Creative Spotlight: Kamela Eaton
Kamela Eaton is a longtime artist and designer with a striking style and an important message. After years of graphic art, illustration, and studio painting, Eaton is opening the doors to her debut solo exhibition “United States of Mind” this Final Friday, March 29th, 5-9pm at the new Cjoy Soulworks gallery at 110 N. St. Francis.
I cannot remember a time when I didn't draw pictures; it's like eating to me - sooner or later it must be done. I am a native of Wichita and a product of Wichita Public Schools and the Northeast Community. I received a BFA in Graphic Design from Wichita State University. Over the years I have lived and worked in Atlanta and Sacramento as an illustrator and graphic designer before returning to Wichita 10 years ago. Over the course of several years I have created a series of fugitive paintings that explore all aspects of my identity. In November of last year I was chosen to create a mural for the Horizontes Project. It is located at the northwest corner of 13th Street and Santa Fe in Wichita.
Biggest Influences Growing Up
All of the great album cover artwork of the 1970’s and my older sisters, Kim and Kandace. Kim, who was a vegetarian/hippie, introduced me to books like “Be here now”, “The Prophet” and “Our bodies, ourselves.” And Kandace, who could draw really well, introduced me to Black literature, art and history. I’ll never forget when we were kids and she drew the Starship Enterprise, Dr. Spock and the cosmos in chalk on our driveway. All of our neighborhood friends, including myself, stood around looking in amazement. I knew then that I wanted to be an artist like her.
Favorite Artists, Past and Present
I have to start with those whose names we’ll never know. They craved, sculpted and painted images of themselves, their gods and animals using stone, wood, and earth. The pre-colonial artists of West Africa. Of course Frida Kahlo, then Rene Magritte, Georgia O’Keeffe, Jean-Michel Basquiat, Bill Traylor, and The Gee’s Bend quilt masters. Currently, Alison Saar, Kerry James Marshall, Simone Leigh, Vanessa German, Daniel Minter, Robert Pruitt, Sarah Ball, and Kara Walker, all blow my mind. I could go on and on… I'm just a fool for art!
What do you hope to communicate through your art?
With this body of work in particular I would like to share the “states of mind” that I navigate and negotiate while living black, female, queer, working class and clinically depressed in America. I would like to help remove the stigma associated with mental health, not only in my community but nationally. With my art I would also like to confront and encourage open, honest dialogue concerning the “ills” of the United States. Those “ills” include racism, sexism; colonialism; white male supremacy and privilege; cultural appropriation; classism and heterosexism. I believe that these issues must be brought into the light, acknowledged, understood and accounted for before true healing and recovery can begin. Although I may begin a painting with a clear game plan, as the paint is applied and the image takes form, broader themes of social and universal significance emerge. A good portion of my process relies on intuition, trust and a willingness to maintain open to what the painting wants to reveal.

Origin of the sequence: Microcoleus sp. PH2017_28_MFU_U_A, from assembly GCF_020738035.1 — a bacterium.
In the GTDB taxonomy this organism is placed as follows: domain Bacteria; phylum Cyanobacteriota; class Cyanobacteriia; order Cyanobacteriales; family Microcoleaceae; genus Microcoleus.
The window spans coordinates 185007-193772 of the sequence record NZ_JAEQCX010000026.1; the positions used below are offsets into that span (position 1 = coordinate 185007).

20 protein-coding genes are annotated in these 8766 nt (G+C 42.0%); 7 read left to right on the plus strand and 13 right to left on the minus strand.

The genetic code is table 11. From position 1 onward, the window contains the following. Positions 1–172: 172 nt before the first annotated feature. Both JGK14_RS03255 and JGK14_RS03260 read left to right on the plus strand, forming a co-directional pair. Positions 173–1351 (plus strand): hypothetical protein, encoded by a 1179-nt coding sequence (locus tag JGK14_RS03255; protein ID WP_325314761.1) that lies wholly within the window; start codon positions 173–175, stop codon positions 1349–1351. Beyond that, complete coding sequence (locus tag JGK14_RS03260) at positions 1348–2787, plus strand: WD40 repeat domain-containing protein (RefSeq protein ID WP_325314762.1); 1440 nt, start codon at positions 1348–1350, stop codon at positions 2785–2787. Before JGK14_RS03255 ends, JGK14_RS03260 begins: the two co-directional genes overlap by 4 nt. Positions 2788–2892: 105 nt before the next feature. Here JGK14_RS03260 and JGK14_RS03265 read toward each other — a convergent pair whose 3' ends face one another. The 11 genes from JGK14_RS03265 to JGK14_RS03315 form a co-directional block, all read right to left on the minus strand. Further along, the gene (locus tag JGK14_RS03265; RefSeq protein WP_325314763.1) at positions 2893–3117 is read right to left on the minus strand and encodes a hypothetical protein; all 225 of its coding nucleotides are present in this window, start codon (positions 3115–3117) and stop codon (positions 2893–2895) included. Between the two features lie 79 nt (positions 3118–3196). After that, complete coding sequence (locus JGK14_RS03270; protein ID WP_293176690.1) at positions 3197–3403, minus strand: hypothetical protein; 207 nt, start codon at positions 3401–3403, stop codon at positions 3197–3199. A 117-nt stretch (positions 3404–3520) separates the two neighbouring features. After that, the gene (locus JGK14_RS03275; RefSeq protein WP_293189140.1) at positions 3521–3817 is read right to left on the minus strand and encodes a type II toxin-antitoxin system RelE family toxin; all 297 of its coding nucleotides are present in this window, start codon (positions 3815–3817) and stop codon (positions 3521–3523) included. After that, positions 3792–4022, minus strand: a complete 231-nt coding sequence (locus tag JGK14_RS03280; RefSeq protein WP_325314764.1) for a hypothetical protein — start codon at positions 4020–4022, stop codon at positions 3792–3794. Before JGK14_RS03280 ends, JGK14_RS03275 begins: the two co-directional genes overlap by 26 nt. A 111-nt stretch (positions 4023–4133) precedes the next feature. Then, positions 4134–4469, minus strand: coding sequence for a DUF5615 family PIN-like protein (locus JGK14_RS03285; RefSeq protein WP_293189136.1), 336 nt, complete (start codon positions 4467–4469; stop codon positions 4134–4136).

What can people expect to see at "United States of Mind"?
So, we're not talking a basket of puppies or a gorgeous sunset landscape here. Some may encounter images that they find disturbing or at least confusing, but that's all part of the beauty of experiencing art - to “feel” something. At the end of the day, I hope that the paintings lead to thought, discussion and ultimately change towards a more just and inclusive America. In most of the paintings, I have used gender ambiguous, black (if not in color, in spirit), bodiless heads mixed with iconic objects and subjects from American pop culture, childhood memories, and adult experiences to create a visual vocabulary. The heads play several important roles, on one hand, they represent feelings of detachment, isolation, and disconnection often associated with depression. And as equally important, they represent the African American psyche and others on the margins of society who have been considered and treated as less than whole human beings. Lastly, with the heads, I am referencing my ancestors of West Africa, like the Yoruba of Nigeria, who believed that the human head is the center of character and emotion. My goal is not to capture a likeness of any particular person, but with symbolism and metaphor, translate my personal perspective into a visual language that can be cross-culturally understood and considered. I am particularly interested in the interior spaces within oneself - places in the heart and soul where thoughts, dreams, memories, and beliefs are explored; barriers are dismantled; emotions are unearthed and hopefully, positive change happens.
What advice would you give to aspiring artists?
First would be to draw, draw and draw some more! The more you do, the better you will become. Second, expose yourself to and explore all art that you can, not just what you have been told is “classical” art or the “best” or “highest” art forms. Make your own opinions based on what speaks to your heart and soul. Lastly, don't be afraid to try different mediums, techniques, and tools - just get out there and create!
Kamela Eaton’s “United States of Mind” opens this Final Friday, March 29th, 5-9pm at Cjoy Soulworks, 110 N. St. Francis. See more of her work on Instagram (@kamelaeaton) and at kamelaeaton.wixsite.com